“Rooftops of Tehran” inspires deeper thoughts on life, human struggles

Photo from Rooftops of Tehran official site, used with permission under fair use.

Photo from “Rooftops of Tehran” official site, used with permission under fair use.

The rooftop wasn’t in Paris, Los Angeles or Barcelona. It wasn’t in London or Rome. The rooftop that Pasha and Ahmed contemplated their lives and loves on was in Tehran; quite unconventional for many American readers, yet it is the most familiar story to anyone regardless of heritage.

“Rooftops of Tehran” by Mahbod Seraji is a coming-of-age novel fraught with issues concerning love, friendship, trust, and relationships, only a few years shy of Iran’s 1979 revolution. Four people, Pasha, Ahmed, Zari, and Faheemeh all become friends over the summer of 1973. Ahmed and Faheemeh have a blatant relationship, yet must hide it from Faheemeh’s protective family. Pasha, however, is in love with Zari. Yet he cannot act upon that love because she has been betrothed from birth to a political science student everyone calls Doctor.

Doctor and Pasha are friends, which adds to the tension concerning love for Zari. But Pasha really admires Doctor because he’s a progressive thinker in a land where people insist upon following centuries’ old traditions. He is an activist who is sought by the SAVAK, the secret police that hunts down opposition to Shah Pahlavi’s regime, and eventually goes into hiding. The trust and bond built between all the friends, however, goes into jeopardy when Pasha accidentally reveals Doctor’s hiding place to the Shah’s secret police.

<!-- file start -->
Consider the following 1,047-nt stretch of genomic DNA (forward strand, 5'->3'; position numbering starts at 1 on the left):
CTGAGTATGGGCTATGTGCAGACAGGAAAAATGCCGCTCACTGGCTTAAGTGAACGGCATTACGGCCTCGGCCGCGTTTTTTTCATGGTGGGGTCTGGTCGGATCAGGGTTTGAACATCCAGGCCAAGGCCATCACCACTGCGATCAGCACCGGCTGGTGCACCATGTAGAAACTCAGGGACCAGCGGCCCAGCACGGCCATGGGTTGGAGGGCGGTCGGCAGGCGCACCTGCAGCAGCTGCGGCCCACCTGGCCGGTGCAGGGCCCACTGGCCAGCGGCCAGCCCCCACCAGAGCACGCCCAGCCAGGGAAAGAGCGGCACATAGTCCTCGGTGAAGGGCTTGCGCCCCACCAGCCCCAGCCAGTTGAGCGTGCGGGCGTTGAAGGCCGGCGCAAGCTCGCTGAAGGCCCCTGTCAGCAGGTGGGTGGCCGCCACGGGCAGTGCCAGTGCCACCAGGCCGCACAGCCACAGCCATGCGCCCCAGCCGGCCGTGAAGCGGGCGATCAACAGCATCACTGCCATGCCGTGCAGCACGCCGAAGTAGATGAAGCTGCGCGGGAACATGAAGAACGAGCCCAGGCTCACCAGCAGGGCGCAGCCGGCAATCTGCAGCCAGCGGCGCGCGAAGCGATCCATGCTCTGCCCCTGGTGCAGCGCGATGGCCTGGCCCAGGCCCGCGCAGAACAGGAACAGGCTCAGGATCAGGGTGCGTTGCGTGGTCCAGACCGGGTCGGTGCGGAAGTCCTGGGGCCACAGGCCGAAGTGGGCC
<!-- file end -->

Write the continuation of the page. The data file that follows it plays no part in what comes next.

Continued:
In the context of the main story, the little threads of vignettes surrounding it are beautifully composed by Seraji. The deeply rich characters profess various statements and anecdotes that readers can tie back into their own lives.

“This is a massive world, I think, and in each centimeter of it, a different drama unfolds every second of every day. But we live on as if the next moment in our lives will be no different than the last. How foolish we all are,” Pasha thinks while sitting on the roof of his house with Ahmed.

That’s one of the statements that, along with thinking about how universal that concept is, I feel a sensation in my heart that personally relates to it. I feel that way constantly while reading this book. It’s a hard feeling to explain, but it’s the kind I get when reading something profound, something that expands my mind’s horizons beyond anything that normally happens.

Comparisons to “The Kite Runner” by Khaled Hosseini are inevitable, and I feel like both books are equally compelling. Any novel with a significant social issue in the background of the characters is relatable to “Rooftops of Tehran,” and if one has an affinity for those kinds of books they will surely enjoy this one.

One significant thing about this book that stood out to me was the cover. There is a single red rose atop the rooftop setting in the background. A red rose is romantic; the characters are passionately in love, after all. Red is also the color of blood, a morbid metaphor for the revolution soon to take place. For the deaths and despair the characters eventually face, the rose signals it. The rose leads you to think before your eyes even trace the very first word on the very first page. This book is like pilates for your mind, and you will be a better person for reading it.